E-learning, or e-school, depending on your district’s terminology, is the second alternative. This type of instruction could attract as many as 30 percent of all students.
However, as nobody knows what will happen when the school reopens, it is easy to imagine a scenario in which the coronavirus spreads and state officials close all schools again, as they did in March. All districts, therefore, are considering the possibility that traditional school students will become e-learners.
Another important note: No one expects e-learning to be as it was in March, when teachers and students were thrust into it with scant training or preparation.
Teachers have been trained in new content delivery platforms. For example, Hillsborough teachers will use Canvas instead of Edsby, which the district found unreliable.
And attendance will be handled differently.
During the spring shut-down, students could sometimes be counted as “present” just for logging into their computer systems once during the week. There was little to no guidance as to when students needed to do their work, and some shirked their assignments without serious consequences.
This time, educators are designing daily schedules for e-learning. Students are not expected to spend the entire day at the computer; time is built in for independent reading and math, lunch and even recess.
Some activities will link the students with their classmates in the physical school. Others will not. But they will remain attached to their schools in a way that prepares them for a smooth return when the coronavirus crisis subsides.
Virtual school is an option for students who can work more independently. All four districts already operate these schools, in franchise relationships with the Orlando-based Florida Virtual.
In virtual school, the teacher gives out a week’s worth of assignments and, again, most of the work is done independently. There are group video sessions in which the students can ask questions and interact with one another. But, if a student wants to do school work at night or on weekends, this is a better option than e-learning.
In rough numbers, this will be the destination for 10 to 20 percent of area children. Not all will be enrolled in their district’s virtual schools. There also are virtual charter schools that have been enrolling students since the pandemic began.
Charter schools are offering traditional and e-learning options for their own longtime students as well.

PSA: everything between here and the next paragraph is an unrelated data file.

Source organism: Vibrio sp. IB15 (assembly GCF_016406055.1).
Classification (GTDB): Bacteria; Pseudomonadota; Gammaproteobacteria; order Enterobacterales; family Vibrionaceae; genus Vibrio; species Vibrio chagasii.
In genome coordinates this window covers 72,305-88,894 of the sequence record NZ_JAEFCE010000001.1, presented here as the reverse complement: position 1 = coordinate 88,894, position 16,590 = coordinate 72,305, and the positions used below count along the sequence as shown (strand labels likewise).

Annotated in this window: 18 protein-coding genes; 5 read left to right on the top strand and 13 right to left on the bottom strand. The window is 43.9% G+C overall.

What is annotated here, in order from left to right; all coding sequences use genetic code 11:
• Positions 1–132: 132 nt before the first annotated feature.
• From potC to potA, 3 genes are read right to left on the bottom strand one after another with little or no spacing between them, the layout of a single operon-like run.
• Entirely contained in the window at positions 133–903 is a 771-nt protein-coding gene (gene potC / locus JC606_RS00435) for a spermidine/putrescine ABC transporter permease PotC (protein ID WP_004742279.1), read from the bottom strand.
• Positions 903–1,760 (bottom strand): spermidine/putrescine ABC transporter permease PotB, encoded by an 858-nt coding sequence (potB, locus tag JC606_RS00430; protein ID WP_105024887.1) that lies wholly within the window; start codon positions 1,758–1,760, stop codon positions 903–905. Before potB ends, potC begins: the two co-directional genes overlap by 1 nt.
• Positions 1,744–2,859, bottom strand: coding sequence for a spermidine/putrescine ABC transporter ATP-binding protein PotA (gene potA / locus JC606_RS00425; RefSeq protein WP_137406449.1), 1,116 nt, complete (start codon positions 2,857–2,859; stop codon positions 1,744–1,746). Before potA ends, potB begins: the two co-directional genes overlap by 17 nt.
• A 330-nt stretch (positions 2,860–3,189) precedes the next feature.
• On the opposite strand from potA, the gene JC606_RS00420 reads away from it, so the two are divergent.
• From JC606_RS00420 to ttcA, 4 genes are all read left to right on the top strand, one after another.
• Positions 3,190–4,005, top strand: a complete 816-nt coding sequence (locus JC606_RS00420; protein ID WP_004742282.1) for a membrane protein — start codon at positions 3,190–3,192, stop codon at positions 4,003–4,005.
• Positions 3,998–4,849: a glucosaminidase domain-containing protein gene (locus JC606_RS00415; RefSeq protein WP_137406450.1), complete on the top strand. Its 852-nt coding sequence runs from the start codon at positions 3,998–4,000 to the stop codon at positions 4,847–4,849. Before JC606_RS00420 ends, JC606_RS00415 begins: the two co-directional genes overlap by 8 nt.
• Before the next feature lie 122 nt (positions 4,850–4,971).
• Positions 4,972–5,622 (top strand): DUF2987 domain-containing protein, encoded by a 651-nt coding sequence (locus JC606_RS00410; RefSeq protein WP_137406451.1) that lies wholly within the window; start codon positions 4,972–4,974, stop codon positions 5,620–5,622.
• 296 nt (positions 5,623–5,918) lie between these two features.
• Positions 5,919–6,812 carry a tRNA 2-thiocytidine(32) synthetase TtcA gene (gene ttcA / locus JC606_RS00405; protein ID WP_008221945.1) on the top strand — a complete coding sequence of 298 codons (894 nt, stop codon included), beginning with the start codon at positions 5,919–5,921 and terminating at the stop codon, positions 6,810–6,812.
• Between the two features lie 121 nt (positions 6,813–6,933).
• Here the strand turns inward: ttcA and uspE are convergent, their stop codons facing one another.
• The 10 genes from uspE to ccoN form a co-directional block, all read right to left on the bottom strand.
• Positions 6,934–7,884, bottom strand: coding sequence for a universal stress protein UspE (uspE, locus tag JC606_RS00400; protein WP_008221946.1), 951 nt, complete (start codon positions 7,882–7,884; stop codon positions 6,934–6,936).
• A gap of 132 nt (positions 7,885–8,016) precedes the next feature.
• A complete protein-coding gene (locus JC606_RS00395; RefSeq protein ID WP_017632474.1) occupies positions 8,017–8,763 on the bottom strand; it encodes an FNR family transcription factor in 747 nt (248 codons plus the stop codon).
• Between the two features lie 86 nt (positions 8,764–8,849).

Also standard in most local school districts: Staff will submit to temperature checks as they arrive. But students will not, for these two reasons: First, children typically are asymptomatic when they have COVID-19, which means the temperature check would not be very helpful. And school administrators do not want to create situations that crowd children together at the entrances, something that could spread the virus.
The plan for when someone becomes ill
Area schools are hiring more nurses and establishing multiple nurses’ offices, typically one for children who are healthy, but were injured, and another for those with symptoms of COVID-19.
They have pledged to be responsive when a student or staff member is confirmed to have the disease, and work with their county health departments to conduct contact tracing. The details of the contact tracing process are still being finalized, making it impossible to say with certainty whether an entire class will be referred for testing and self-isolation, or just the students sitting closest to the child who was ill.
One detail that is controversial in Hillsborough: After self-isolation, children will be admitted back to school without the need for a negative COVID-19 test. The plan is to trust the student and parent when they say the child has been symptom-free for 10 days, and maintained a temperature below 100.4 degrees for three days — without the use of a fever reducer.
Will parents always be honest?
No one knows that either.